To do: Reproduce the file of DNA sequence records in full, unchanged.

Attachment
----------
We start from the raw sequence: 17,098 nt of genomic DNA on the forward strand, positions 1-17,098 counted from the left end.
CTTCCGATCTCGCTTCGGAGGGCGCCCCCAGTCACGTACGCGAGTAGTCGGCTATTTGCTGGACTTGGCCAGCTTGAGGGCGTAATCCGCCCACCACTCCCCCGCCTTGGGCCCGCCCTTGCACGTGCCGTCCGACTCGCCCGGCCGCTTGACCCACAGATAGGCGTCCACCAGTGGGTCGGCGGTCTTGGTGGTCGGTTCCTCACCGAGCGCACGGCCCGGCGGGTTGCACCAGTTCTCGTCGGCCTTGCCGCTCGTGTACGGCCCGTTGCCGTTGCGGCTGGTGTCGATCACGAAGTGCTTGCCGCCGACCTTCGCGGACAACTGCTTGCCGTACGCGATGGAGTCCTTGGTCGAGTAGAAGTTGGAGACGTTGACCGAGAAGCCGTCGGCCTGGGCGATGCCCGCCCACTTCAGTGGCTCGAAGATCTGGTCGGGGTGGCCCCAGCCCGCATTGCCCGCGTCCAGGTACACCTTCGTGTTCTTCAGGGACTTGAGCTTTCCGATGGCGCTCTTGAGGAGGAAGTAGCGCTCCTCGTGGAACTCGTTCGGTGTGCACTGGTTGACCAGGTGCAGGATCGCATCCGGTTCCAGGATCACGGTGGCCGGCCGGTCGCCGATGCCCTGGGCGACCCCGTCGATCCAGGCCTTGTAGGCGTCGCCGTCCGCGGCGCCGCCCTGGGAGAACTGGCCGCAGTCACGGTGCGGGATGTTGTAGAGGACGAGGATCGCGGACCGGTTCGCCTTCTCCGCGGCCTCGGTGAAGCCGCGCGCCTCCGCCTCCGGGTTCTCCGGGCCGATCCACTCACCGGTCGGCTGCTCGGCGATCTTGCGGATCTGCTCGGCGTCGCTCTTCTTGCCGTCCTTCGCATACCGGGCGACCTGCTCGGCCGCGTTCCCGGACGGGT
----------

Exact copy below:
We start from the raw sequence: 17,098 nt of genomic DNA on the forward strand, positions 1-17,098 counted from the left end.
CTTCCGATCTCGCTTCGGAGGGCGCCCCCAGTCACGTACGCGAGTAGTCGGCTATTTGCTGGACTTGGCCAGCTTGAGGGCGTAATCCGCCCACCACTCCCCCGCCTTGGGCCCGCCCTTGCACGTGCCGTCCGACTCGCCCGGCCGCTTGACCCACAGATAGGCGTCCACCAGTGGGTCGGCGGTCTTGGTGGTCGGTTCCTCACCGAGCGCACGGCCCGGCGGGTTGCACCAGTTCTCGTCGGCCTTGCCGCTCGTGTACGGCCCGTTGCCGTTGCGGCTGGTGTCGATCACGAAGTGCTTGCCGCCGACCTTCGCGGACAACTGCTTGCCGTACGCGATGGAGTCCTTGGTCGAGTAGAAGTTGGAGACGTTGACCGAGAAGCCGTCGGCCTGGGCGATGCCCGCCCACTTCAGTGGCTCGAAGATCTGGTCGGGGTGGCCCCAGCCCGCATTGCCCGCGTCCAGGTACACCTTCGTGTTCTTCAGGGACTTGAGCTTTCCGATGGCGCTCTTGAGGAGGAAGTAGCGCTCCTCGTGGAACTCGTTCGGTGTGCACTGGTTGACCAGGTGCAGGATCGCATCCGGTTCCAGGATCACGGTGGCCGGCCGGTCGCCGATGCCCTGGGCGACCCCGTCGATCCAGGCCTTGTAGGCGTCGCCGTCCGCGGCGCCGCCCTGGGAGAACTGGCCGCAGTCACGGTGCGGGATGTTGTAGAGGACGAGGATCGCGGACCGGTTCGCCTTCTCCGCGGCCTCGGTGAAGCCGCGCGCCTCCGCCTCCGGGTTCTCCGGGCCGATCCACTCACCGGTCGGCTGCTCGGCGATCTTGCGGATCTGCTCGGCGTCGCTCTTCTTGCCGTCCTTCGCATACCGGGCGACCTGCTCGGCCGCGTTCCCGGACGGGT